Do milkweed assassin bugs carry Chagas?

Answered by Cody Janus

Milkweed assassin bugs, also known as Zelus longipes, are not known to carry or transmit Chagas disease. Chagas disease is primarily transmitted by triatomine bugs, also known as kissing bugs, which belong to a different family of insects called Reduviidae.

Milkweed assassin bugs get their name from their hunting behavior rather than their role in disease transmission. These insects have long mouthparts that they use to pierce their prey, which can include other bugs, caterpillars, and flies. Once they pierce their prey, they inject a paralyzing poison that immobilizes their victim, allowing them to feed on their prey at their leisure.

While milkweed assassin bugs may look similar to kissing bugs, they do not have the same habits or ecological niche. Kissing bugs are typically nocturnal and feed on the blood of animals, including humans, which can lead to the transmission of Chagas disease. Milkweed assassin bugs, on the other hand, are more active during the day and primarily feed on other insects.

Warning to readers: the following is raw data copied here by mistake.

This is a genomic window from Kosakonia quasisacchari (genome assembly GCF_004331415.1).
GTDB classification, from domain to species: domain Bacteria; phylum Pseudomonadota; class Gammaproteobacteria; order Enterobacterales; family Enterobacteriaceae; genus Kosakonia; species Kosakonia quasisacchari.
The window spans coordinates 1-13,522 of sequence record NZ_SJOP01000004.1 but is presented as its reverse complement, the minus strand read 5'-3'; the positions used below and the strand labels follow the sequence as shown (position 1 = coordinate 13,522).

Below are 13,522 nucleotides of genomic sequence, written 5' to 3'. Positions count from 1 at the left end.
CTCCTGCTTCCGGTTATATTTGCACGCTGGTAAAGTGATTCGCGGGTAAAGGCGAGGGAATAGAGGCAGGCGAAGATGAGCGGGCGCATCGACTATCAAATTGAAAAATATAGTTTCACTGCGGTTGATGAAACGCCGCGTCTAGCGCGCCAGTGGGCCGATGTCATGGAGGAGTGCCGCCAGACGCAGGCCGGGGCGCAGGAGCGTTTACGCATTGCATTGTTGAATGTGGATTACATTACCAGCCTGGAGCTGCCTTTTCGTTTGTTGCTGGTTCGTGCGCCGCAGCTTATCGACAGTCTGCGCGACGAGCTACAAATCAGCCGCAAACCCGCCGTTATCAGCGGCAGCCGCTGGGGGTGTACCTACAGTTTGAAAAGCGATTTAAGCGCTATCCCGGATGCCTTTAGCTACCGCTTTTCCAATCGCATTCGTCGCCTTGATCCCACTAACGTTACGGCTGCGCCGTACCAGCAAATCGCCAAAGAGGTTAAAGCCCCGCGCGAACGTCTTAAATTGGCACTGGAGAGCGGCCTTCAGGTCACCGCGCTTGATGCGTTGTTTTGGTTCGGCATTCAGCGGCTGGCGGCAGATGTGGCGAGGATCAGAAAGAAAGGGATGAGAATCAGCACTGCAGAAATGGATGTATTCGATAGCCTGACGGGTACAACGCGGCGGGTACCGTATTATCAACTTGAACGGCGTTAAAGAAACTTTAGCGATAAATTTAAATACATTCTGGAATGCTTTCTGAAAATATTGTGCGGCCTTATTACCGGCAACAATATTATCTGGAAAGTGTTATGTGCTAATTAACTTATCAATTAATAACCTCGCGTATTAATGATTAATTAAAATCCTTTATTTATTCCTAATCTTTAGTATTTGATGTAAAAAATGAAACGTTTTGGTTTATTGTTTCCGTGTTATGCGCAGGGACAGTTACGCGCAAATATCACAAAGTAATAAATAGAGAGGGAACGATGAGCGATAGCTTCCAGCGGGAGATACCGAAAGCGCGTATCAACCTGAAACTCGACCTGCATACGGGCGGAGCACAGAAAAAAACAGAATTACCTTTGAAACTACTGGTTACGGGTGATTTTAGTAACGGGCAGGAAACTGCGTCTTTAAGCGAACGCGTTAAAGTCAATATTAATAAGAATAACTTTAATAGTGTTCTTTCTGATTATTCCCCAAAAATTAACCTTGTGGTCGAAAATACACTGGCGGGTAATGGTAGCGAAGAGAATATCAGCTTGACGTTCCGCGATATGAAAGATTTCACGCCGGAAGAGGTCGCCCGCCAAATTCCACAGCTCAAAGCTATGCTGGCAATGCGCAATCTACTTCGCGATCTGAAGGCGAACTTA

Chagas disease is caused by the parasite Trypanosoma cruzi, which is typically transmitted through the feces of infected kissing bugs. When a kissing bug feeds on a human or animal, it defecates near the bite wound, allowing the parasites to enter the body through the broken skin or mucous membranes. This can lead to infection if the feces are rubbed into the bite wound or into the eyes, mouth, or open sores.

It is important to note that while milkweed assassin bugs do not transmit Chagas disease, it is still advisable to avoid handling them or any other insects that may carry diseases. It is always a good practice to wash your hands thoroughly after coming into contact with any insects or bugs, especially if you have been bitten or have a break in the skin.

Milkweed assassin bugs do not carry Chagas disease. They are named assassins for their hunting behavior, where they pierce their prey and inject a paralyzing poison. Chagas disease is primarily transmitted by kissing bugs, which belong to a different family of insects. It is essential to be aware of the differences between these insects and take necessary precautions to prevent any potential disease transmission.